Researchers May Have Found the First Treatment for Chronic Fainting

March 1937: A scene from the play “Bats in the Belfry,” at the Ambassador’s Theatre, London.
March 1937: A scene from the play “Bats in the Belfry,” at the Ambassador’s Theatre, London.
Photo: Sasha (Getty Images)

A pacemaker might help people prone to fainting stay on their feet more, according to preliminary research out this week. The findings from this study and others could very well lead to pacemakers becoming the first dedicated treatment for chronic fainting.

Fainting—or syncope, as it’s known medically—is caused when the blood flow to the brain is somehow briefly interrupted. Though there are common triggers for fainting, like stress or simply standing up too fast, it can arrive with no clear underlying cause. Some people are unlucky enough to have recurrent episodes of fainting, which may be tied to chronic conditions like seizure or have no known origin.

Different parts of the body, including the brain, can become dysfunctional enough to lead to an episode of fainting. But it’s most commonly brought on by a sudden drop in blood pressure and slowed heart rate, which is known as vasovagal syncope (referring to the overstimulation of the vagus nerve that runs from the brain to our abdomen). People at risk for recurrent vasovagal syncope can be identified through a tilt test, in which the person lies on a table that tilts up while their blood pressure and heart rate are measured, with the tilt mimicking standing up quickly.


This new research was presented at the European Society Of Cardiology’s annual (and now digital-only) conference. More than 120 people who had had at least two episodes of fainting without warning in the past year and had a response to the tilt test were recruited into a clinical trial. These volunteers were all over the age of 40, had difficulty with their daily life because of their unpredictable fainting, and had no other underlying conditions that could have explained their fainting, such as a history of heart failure or other cardiovascular problems.

They were all outfitted with a pacemaker, a small device implanted in the chest or abdomen that uses electric pulses to keep the heart beating normally if it starts to fluctuate in any way. Half were randomly assigned to have the pacemaker switched on, while the other half had a pacemaker that remained off (the participants didn’t know which group they were in). Then they documented any episodes of fainting over the next year. More than 50% of people in the control group reported at least one bout of fainting during that time, while only 16% in the group with a functional pacemaker reported the same. That amounts to a 77% percent reduction in the relative risk of fainting, the authors noted, and they estimated that the use of a pacemaker would prevent fainting for roughly every two people with this form of syncope.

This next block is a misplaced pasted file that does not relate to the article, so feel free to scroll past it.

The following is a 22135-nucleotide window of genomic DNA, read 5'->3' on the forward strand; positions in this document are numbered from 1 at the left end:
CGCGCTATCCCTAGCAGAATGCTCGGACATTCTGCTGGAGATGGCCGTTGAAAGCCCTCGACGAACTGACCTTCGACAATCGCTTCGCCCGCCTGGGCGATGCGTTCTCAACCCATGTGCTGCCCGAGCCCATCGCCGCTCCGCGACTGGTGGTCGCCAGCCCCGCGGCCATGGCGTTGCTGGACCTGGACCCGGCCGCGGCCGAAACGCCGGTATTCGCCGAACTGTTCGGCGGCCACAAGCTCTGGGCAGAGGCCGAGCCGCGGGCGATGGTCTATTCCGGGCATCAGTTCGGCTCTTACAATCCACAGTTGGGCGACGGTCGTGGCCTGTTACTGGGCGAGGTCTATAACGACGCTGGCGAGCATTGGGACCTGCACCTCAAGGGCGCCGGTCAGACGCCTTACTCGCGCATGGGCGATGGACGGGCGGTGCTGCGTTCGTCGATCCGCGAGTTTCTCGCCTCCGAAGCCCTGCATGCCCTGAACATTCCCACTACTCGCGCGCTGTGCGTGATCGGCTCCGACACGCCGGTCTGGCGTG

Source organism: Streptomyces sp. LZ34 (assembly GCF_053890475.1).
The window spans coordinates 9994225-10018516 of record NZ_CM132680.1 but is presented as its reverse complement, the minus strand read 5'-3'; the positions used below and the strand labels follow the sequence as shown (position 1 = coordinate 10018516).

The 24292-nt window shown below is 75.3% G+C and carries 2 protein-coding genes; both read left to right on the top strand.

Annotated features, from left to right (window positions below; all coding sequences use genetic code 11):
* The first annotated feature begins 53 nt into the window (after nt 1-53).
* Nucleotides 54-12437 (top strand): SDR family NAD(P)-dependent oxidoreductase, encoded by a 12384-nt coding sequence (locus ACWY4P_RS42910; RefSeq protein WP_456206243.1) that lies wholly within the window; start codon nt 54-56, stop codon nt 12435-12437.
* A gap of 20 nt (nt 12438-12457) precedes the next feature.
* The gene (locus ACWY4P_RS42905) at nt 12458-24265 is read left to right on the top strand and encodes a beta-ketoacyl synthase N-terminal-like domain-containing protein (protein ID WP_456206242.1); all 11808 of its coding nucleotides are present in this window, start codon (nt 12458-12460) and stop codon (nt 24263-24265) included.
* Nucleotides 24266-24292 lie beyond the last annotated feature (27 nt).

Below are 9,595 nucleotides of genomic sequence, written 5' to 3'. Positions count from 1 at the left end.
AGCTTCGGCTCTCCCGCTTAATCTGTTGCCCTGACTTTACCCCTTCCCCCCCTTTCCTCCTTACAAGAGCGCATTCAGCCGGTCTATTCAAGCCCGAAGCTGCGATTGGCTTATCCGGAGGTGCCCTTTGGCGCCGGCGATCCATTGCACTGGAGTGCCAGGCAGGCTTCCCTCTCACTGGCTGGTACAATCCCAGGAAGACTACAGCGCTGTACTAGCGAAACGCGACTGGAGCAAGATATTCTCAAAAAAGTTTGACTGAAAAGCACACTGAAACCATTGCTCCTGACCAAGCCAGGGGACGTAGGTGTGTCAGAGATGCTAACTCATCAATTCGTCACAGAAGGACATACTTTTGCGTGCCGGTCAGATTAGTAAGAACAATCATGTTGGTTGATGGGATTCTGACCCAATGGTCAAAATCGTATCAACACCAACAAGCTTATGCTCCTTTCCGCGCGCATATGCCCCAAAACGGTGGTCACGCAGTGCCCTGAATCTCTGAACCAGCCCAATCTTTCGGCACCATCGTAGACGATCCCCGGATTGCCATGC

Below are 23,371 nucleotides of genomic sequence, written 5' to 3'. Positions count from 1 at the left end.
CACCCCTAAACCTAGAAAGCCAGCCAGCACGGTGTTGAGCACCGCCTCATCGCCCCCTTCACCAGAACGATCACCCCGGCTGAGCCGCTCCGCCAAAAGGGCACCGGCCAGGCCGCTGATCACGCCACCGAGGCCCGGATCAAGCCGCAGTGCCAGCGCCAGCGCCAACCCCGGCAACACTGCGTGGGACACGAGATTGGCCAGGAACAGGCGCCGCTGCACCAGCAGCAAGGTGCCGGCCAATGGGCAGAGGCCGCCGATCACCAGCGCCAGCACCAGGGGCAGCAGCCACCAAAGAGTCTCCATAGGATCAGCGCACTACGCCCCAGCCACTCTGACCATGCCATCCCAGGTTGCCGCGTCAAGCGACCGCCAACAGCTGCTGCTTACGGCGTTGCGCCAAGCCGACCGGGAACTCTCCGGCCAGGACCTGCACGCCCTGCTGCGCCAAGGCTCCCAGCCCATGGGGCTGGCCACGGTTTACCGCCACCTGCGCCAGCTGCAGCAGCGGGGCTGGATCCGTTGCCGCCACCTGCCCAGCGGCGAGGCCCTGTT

The study’s findings are preliminary, since they haven’t gone through the typical peer review process. And being implanted with a pacemaker isn’t a completely risk-free endeavor (in the study, five patients reported minor adverse events, including symptoms of lead exposure). But there are no specific treatments available for recurrent fainting, only general advice for avoiding triggers, and it can be a debilitating condition. This also isn’t the first bit of encouraging evidence suggesting that pacemakers can prevent some kinds of recurrent fainting, including in people with known heart problems, though other research suggests that pacemakers may not be a good fit for all people with this condition.

So if this research holds up, pacemakers could prove to be a valuable treatment option for people who haven’t had much of one in the first place.


“Our study shows that pacing can be an effective treatment for selected people with unpredictable fainting episodes. Tilt testing is a simple and non-invasive way to identify people who could benefit,” said study author Michele Brignole of the Faint and Fall Program at the Istituto Auxologico in Milan, Italy, in a statement released by the European Society Of Cardiology. “We hope this new treatment option will enable these patients to resume a normal life without fear of blackouts.”

Science writer at Gizmodo and pug aficionado elsewhere

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